With most of the planet sheltering in place – thinking on how unrewarding saving the world feels – many of us are confronting silence in unusually large doses. I’m not a talkative person by any means – but even still, I find the amount of quiet time I currently have to be as overwhelming as my heroic couch-potatoing is underwhelming. In a normal week, if you can remember those, peace and quiet is most often a refuge I run to when I need to reset. Yet, with an indefinite timeline ahead and generally poor weather keeping me cooped up inside – peace and quiet is daily becoming less and less peaceful. Sometimes, it feels like an all out war.
I’m sensitive to noise. When somebody clicks their pen for too long, yells for no reason, or if nearby music is too loud, I am viscerally uncomfortable. In only a few weeks of responsibly social distancing, I am coming to learn that overdosing on silence feels like a combination of all three, with a side of old dug memories you never wanted to revisit. What I also found however, as an antidote to the deafening silence, is that there are numerous beautiful explanations of the varying kinds of silence – out there in the litero-sphere – each with a new perspective on the beauty of quiet, the fear of isolation, or the myriad ways to cope with situations where the silence seems to draw on endlessly. As I mentioned here before, Maria Popova’s Brain Pickings is the source of nearly all my book recommendations – and her recent pieces have been rapid firing insightful quotes about silence, solitude and all things quarantine. One that caught my eye was from Paul Goodman, in his book Speaking and Language, where he defines the 9 types of silence:
Not speaking and speaking are both human ways of being in the world, and there are kinds and grades of each. There is the dumb silence of slumber or apathy; the sober silence that goes with a solemn animal face; the fertile silence of awareness, pasturing the soul, whence emerge new thoughts; the alive silence of alert perception, ready to say, “This… this…”; the musical silence that accompanies absorbed activity; the silence of listening to another speak, catching the drift and helping him be clear; the noisy silence of resentment and self-recrimination, loud and subvocal speech but sullen to say it; baffled silence; the silence of peaceful accord with other persons or communion with the cosmos.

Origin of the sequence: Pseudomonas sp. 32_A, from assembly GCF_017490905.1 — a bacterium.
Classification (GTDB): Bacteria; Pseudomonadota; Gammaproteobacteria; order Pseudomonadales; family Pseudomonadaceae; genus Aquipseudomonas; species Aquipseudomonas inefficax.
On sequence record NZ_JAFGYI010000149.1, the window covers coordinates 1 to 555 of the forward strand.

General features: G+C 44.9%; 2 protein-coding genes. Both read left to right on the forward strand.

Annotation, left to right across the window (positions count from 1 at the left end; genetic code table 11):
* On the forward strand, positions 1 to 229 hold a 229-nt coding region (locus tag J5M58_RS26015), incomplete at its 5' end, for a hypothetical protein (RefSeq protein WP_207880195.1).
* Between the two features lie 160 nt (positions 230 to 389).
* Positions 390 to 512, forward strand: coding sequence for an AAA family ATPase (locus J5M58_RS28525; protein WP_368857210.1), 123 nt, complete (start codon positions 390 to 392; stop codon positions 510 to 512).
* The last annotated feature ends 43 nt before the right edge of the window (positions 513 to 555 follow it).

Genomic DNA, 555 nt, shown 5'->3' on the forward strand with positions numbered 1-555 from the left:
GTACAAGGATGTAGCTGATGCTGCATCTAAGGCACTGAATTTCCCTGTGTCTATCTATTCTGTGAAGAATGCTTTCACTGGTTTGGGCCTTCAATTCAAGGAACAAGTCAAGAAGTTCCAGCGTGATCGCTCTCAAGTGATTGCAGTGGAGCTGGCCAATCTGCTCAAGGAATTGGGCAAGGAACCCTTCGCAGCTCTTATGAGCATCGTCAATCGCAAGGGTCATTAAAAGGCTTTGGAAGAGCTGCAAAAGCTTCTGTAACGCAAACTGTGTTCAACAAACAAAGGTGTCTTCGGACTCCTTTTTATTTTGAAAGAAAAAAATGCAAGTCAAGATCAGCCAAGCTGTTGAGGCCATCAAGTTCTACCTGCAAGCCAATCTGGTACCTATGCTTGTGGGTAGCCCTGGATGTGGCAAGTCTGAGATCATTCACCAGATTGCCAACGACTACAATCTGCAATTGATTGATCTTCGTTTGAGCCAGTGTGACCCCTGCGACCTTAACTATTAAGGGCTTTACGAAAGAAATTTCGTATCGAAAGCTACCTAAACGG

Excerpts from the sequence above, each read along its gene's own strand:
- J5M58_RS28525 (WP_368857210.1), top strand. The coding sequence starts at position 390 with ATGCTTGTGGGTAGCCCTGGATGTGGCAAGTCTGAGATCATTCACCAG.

Reading through these – and keeping them top of mind as I go about my day – it’s easy to see that there are wonderful, less recognizable sides to silence I am not always present enough to appreciate. Goodman’s quote was the first I ever heard of him – and it, if only slightly, moved me enough to be more mindful and thankful for the comfortable, though unfamiliar position I’m in. So I decided to do some digging and learn more about his life.
Goodman died in ‘72 and since then has somewhat fallen into academic obscurity. From everything I read, he was one of the most prolific writers of the 20th century, with a breadth of artistic and literary scope that the New York Public Library sorted into 21 different categories ranging from poetry to urban planning. (source). He noted throughout his life that professionals from each field that his work touched thought him overstretched, not spending his time mastering his other work (an all too common theme in today’s world “Stick to___” “Shut up and dribble”). Out of an archived obituary from the New York Times in ‘73, we get a glimpse into the depth of Goodman’s character.
Goodman’s foremost work was social criticism. Often categorized as an anarchist, Goodman was essentially opposed to any form of objectivity – pinning him diametrically opposed to institutions: government, schools, prisons, religions, etc. His strongest belief was in the power of human agency – and, viewing society as a human-made institution, he felt that we as a community had the power to change it in a way that would better serve us all. From the same piece in the NYT, “Goodman’s writing is touching because this faith in human possibility had always been manifest its very texture. The writing is the faith because it is a kind of work—not the communication of a message, a means to an end, but a way of being in the world, an action.” Reading some of the commentary on Goodman’s life has scratched the same itch that my very first sociology class did, the day I dropped my 4 other courses and dove head first into upper-level major requirements that I was wholly unprepared for my freshman year of college. By then, the easy classes were all full: hence how my burning passion for knowledge lost me a $100 bet with my mother about my freshman year GPA. A payment she gladly accepted in cash.
One of the first things you learn, as you likely remember if you were lucky enough to take a Soc course, (or if it was forced upon you as schools often do with some of the lesser sciences; chemistry, physics, or the spectacularly overrated mathematics) is how to embrace what C. Wright Mills deemed The Sociological Imagination, or the ability to step out of your subjective, part-of-a-society shoes and view the institutions around you as an outsider looking in. As the NYT article noted, “[Goodman] trained himself to live as an outsider looking in.” This mindset is at the core of any social theorist’s or philosopher’s curiosity. It isn’t until you step back and remember the absurdity of it all (whatever it may be) that you start to question – and questioning is the slight breeze that given enough room to blow, can create waves, move mountains, make change. Goodman’s life work spanned far and wide and his aim wasn’t to pursue fame or wealth, but to affect change: in the minds of readers, the youth of his time, and maybe down the road, a curious, quarantined and overfed QuotationMark.